Garden Preservation
El Jardin de la 10

CONTACT: Sarah Ferguson

LOCATION: 10th Street between Avenues B & C


December 31, 1997

We're sad to report that "Little Puerto Rico" was bulldozed today.


Over the past 8 years, members of the 10th Street and Avenue B Garden have transformed what was once a rubble-strewn, rat-infested lot into a vital green space and cultural center. But on AUGUST 15, the city plans to DEMOLISH the 10th Street Garden , the Chico Mendez Mural Garden on 11th Street and Avenue A, and two smaller gardens in order to build a series of four-story, duplex condominium.

Not only will this development destroy desperately needed open space, but it may jeopardize the safety of neighboring tenements.

The city and the developer, New York City Housing Partnership, claim the condo's, -priced between $120,000 and $160,000 and subsidized with city, state and federal funds-will alleviate the housing crisis. They say these condo's, supposedly slated for middle-income families earning up to $71,000, will help "stabilize" the community.

What is being ignored is the role the gardens have played in stabilizing the community. The 10th Street Garden serves a densely crowded, predominantly Latino block. It provides a safe haven for children to play and neighbors to interact AT NO COST TO THE CITY.

Everyone agrees we need more housing. But why destroy existing gardens when there are other empty vacant lots and abandoned buildings? Why build four-story duplexes with private, 30-foot backyards in an area where most of the tenements are five and six stories? If the city and NYC Partnership are truly concerned about the housing crisis, why not build taller and more densely so as to preserve more land for community space?

NO COMMUNITY INPUT: Gardeners and local residents are outraged that they were given no opportunity to raise their concerns about this project prior to its approval. When the Partnership plan went before Community Board 3 last September, neither the gardeners nor adjacent property owners were notified, and afterwards, many CB 3 members admitted they did not know they were voting to eliminate gardens. The actual plans for the condo's were only presented to the community board AFTER the project had been rushed through the City Council. When the project went before the Council, the gardens were represented as vacant, "blighted" lots.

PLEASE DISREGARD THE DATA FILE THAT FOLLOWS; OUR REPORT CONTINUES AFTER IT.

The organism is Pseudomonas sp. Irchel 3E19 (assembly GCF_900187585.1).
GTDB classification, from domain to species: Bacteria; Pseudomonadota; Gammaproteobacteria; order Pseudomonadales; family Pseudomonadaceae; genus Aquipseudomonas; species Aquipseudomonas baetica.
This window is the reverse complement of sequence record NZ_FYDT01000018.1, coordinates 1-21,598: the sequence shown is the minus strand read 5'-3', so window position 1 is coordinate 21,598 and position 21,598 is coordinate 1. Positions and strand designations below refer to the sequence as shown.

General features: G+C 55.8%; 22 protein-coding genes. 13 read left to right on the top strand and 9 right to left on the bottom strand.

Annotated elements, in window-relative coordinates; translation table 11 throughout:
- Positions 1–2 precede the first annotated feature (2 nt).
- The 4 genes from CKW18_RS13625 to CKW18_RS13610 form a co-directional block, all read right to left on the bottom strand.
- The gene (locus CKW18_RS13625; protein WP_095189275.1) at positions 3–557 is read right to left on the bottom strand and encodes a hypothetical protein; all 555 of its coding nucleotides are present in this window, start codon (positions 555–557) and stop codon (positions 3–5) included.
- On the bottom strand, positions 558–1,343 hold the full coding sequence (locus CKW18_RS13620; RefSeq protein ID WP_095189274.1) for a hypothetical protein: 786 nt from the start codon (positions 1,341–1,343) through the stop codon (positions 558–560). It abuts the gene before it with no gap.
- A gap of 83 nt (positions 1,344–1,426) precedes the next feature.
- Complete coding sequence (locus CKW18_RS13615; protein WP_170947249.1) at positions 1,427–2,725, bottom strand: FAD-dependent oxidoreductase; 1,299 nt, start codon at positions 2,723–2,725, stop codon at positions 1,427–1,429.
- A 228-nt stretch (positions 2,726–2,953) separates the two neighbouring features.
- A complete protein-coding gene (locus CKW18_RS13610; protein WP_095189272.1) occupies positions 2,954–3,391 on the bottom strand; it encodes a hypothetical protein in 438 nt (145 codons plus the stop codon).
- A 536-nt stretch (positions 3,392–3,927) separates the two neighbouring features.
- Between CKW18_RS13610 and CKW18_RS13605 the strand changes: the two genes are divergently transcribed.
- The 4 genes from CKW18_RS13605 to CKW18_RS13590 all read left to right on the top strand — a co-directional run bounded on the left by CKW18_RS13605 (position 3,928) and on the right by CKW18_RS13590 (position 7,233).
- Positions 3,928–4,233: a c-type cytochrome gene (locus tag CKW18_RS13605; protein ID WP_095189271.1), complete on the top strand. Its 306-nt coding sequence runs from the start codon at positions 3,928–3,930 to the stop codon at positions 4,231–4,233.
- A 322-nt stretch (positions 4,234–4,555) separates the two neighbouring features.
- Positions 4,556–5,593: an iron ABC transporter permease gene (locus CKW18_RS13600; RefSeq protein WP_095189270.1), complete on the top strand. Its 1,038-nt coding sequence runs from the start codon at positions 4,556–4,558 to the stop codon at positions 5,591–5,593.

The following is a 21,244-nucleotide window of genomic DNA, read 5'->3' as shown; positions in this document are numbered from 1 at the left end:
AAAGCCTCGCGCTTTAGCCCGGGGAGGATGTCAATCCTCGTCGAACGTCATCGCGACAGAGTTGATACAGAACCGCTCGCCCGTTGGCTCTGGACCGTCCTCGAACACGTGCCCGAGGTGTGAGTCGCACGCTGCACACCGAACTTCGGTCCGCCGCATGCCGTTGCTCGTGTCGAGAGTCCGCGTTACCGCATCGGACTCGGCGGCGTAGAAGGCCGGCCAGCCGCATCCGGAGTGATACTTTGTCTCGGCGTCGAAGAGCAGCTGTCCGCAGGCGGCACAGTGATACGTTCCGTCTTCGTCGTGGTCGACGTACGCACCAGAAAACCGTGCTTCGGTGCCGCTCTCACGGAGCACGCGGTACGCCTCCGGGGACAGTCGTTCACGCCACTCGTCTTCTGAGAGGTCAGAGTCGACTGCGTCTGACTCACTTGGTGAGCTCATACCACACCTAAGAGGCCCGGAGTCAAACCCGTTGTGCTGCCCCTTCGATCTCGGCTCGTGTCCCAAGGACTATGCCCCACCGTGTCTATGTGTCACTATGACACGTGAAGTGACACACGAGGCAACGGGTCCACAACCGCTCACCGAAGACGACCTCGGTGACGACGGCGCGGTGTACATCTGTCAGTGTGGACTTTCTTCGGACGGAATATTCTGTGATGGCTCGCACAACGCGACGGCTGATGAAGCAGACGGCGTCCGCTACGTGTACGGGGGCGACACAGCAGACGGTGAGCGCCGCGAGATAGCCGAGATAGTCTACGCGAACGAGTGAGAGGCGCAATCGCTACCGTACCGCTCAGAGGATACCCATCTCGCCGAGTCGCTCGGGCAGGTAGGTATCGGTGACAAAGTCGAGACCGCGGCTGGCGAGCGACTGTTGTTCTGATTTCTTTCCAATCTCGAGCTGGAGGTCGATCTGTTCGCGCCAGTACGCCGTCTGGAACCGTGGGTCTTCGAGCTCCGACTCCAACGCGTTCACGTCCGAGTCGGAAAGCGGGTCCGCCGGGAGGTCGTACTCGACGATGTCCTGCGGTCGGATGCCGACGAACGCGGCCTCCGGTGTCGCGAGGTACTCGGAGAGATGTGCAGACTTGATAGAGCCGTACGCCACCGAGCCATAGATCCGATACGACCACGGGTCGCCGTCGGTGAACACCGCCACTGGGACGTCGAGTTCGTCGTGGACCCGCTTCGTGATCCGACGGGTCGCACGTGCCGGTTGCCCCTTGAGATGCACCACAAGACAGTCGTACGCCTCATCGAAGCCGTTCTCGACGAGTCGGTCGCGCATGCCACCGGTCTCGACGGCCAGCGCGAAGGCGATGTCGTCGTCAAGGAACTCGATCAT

NO ENVIRONMENTAL IMPACT STUDY: The land where the 10th Street Garden is permeated by underground streams and was once known as Burnt Mill Pond. In some areas, the water table is as high as 6 feet below the surface. Adjacent property owners are concerned that new development could raise the water table and undermine the foundations of their buildings. (Recent construction on East 8th Street, just two blocks away, caused widespread flooding, cracks, and other structural damage to neighboring tenements.) Yet the City Council, upon Partnership's urging, waived the requirement for an Environmental Impact Study. And Partnership has refused to have its engineers survey adjacent buildings prior to construction to ensure their structural stability. (more)

OTHER GARDENS THREATENED: The proposed destruction of the 10th and 11th Street gardens is part of a larger effort by the Giuliani Administration to auction off as many as half of the over 700 community gardens citywide. On the Lower East Side, NYC Housing Partnership has been invited to build on 22 sites, including up to 9 OTHER GARDENS. Partnership condos are also slated for five, long-standing gardens in Harlem, in an area surrounded by abandoned buildings.

THIS IS CULTURAL CLEAR-CUTTING! Community gardens are expressions of our rich cultural diversity, drawing thousands of visitors and tourists, not to mention revenue-generating film crews. Gardens helped make the East Village the safe, desirable neighborhood it is today. Yet now that the real estate market is surging, they are deemed "expendable." We believe that by subsidizing"middle income" condos, the City only fuels the rapid pace of gentrification and displacement underway on the Lower East Side, while wiping out the vibrant cultural history which the gardens have preserved.. Gardens vs. Housing is a false dichotomy.


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